13:21-22 False prophets were a problem in both the OT (Dt 13:1-5; 18:20-22) and the NT (Mt 7:15; 24:11; Lk 6:26; Ac 13:6; 2Pt 2:1; 1Jn 4:1). Signs and wonders is a standard expression for miracles in the OT and NT. The false messiahs and false prophets will have no trouble performing signs—but their purpose will be to lead astray. These words foreshadow Paul’s in 2Th 2:9-12.
|Greek pronunciation||[SOH zoh]|
|Uses in Mark’s Gospel||15|
|Uses in the NT||106|
|Focus passage||Mark 13:13|
The Greek verb sozo literally means “to preserve” or “to keep safe” with an underlying idea of “making whole.” The term can refer to saving someone from physical harm (Mt 8:25) or death (Mt 14:30; 15:30-31; Ac 27:20,31), healing (Mk 5:23,28,34; 6:56; Jms 5:15), exorcism (Lk 8:36), or deliverance from a severe ordeal (Jn 12:27; Heb 5:7; Jd 5). The most common use of sozo in the NT, especially in Acts and the Epistles, is to describe the various aspects of salvation. Two important nouns are derived from sozo: (1) sotÄ“ria, which means salvation (in the redemptive sense) or deliverance from physical death or danger (see Ac 7:25; 27:34); and (2) sotÄ“r, which means “Savior” and is always a reference to either the Father or Jesus Christ in the work of redemption.
13:24-25 Just as Jesus warned of earthly signs occurring before the tribulation, he also spoke of cosmic signs occurring after that tribulation. He declared that the powers in the heavens will be shaken as if with a heavenly earthquake (cp. Heb 12:26-29). His language is drawn from Is 13:9-10; Jl 2:10-11,30-31; 3:14-16.
13:26 Jesus drew the wording for this verse from Dn 7:13. They will see refers to those living when these events occur. The clouds are a reference to God’s presence (9:7; 14:62; Ex 19:9; 1Kg 8:10-11; Ps 97:2; Dn 7:13). The phrase with great power and glory contrasts with the Son of Man’s first coming in weakness and humility.
13:27 The angels are regularly pictured as accompanying Christ on his return (8:38; Mt 13:39-41; 16:27; 25:31). The two phrases from the four winds and from the ends of the earth to the ends of heaven stand in apposition to each other. The language is based on Dt 13:7; 30:4; and Zch 2:6. The former refers to the cardinal points—north, south, east, and west. The latter refers to the extremities of earth and heaven. There is no place in all creation where the elect are that will be overlooked (cp. Ps 107:1-3; Is 45:5-7; 49:12; Mt 8:11; Lk 13:29).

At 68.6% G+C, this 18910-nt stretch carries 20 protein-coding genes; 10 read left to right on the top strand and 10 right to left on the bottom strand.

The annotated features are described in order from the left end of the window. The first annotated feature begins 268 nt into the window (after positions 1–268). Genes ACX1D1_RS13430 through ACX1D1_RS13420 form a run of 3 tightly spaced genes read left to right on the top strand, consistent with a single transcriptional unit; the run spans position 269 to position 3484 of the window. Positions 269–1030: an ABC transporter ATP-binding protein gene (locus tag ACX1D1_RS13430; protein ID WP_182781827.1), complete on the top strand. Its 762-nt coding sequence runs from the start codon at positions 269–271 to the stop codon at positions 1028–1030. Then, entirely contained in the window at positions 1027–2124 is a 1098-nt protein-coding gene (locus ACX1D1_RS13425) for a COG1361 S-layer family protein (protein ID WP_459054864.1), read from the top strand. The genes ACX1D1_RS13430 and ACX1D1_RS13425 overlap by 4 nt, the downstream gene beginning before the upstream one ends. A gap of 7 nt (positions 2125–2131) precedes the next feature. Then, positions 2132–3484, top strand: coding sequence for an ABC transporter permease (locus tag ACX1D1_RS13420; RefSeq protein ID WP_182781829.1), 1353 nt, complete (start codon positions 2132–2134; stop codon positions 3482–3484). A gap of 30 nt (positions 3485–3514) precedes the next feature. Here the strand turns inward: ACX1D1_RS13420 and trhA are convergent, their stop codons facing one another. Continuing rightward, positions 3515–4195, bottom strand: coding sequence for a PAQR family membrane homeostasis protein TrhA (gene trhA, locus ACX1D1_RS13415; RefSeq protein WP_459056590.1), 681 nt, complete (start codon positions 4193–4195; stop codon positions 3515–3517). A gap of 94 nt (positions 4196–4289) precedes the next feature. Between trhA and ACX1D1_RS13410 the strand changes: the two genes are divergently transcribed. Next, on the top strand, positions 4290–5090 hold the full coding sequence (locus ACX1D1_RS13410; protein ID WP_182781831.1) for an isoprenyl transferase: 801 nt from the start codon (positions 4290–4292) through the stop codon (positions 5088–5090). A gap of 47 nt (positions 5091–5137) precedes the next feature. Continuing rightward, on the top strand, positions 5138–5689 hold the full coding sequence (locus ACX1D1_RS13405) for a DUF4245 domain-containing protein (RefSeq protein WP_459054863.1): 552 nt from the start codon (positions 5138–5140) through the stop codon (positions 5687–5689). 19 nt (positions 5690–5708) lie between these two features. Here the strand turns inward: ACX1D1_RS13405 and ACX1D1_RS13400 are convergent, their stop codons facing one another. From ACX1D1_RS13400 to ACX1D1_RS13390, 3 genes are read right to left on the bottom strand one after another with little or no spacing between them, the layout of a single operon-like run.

13:29 Just as Jesus’s followers knew how to read the signs of the coming summer, so also when they saw these things happening they were to know that a cataclysmic event was near. It is unclear whether Jesus was referring to Jerusalem’s fall or his return in the end time.
13:30 Truly I tell you was Jesus’s standard indication of a solemn pronouncement. The generation that will not pass away until all these things take place is either Jesus’s contemporary generation that would live to see the destruction of Jerusalem and the temple (cp. 8:12,38; 9:19) or the eschatological generation that will be alive when the end begins.
13:31 Heaven and earth will pass away because they are temporal by nature. Jesus’s words, however, will never pass away. Only God can make this claim (Is 40:8; 51:6). Jesus’s words are as sure and permanent as God’s Word (Mt 5:18; Lk 16:17).
13:33 Be alert expresses the idea of staying awake and watchful. Even though Jesus’s disciples don’t know when the time is coming, they are to be ready and faithful.
13:34-37 Jesus’s followers are to be like the doorkeeper, always on the alert for the master’s coming. Evening, midnight, the crowing of the rooster, and early in the morning are the four watches of the night based on the Roman identification of them. Suddenly indicates not the speed but the unexpectedness of the master’s return.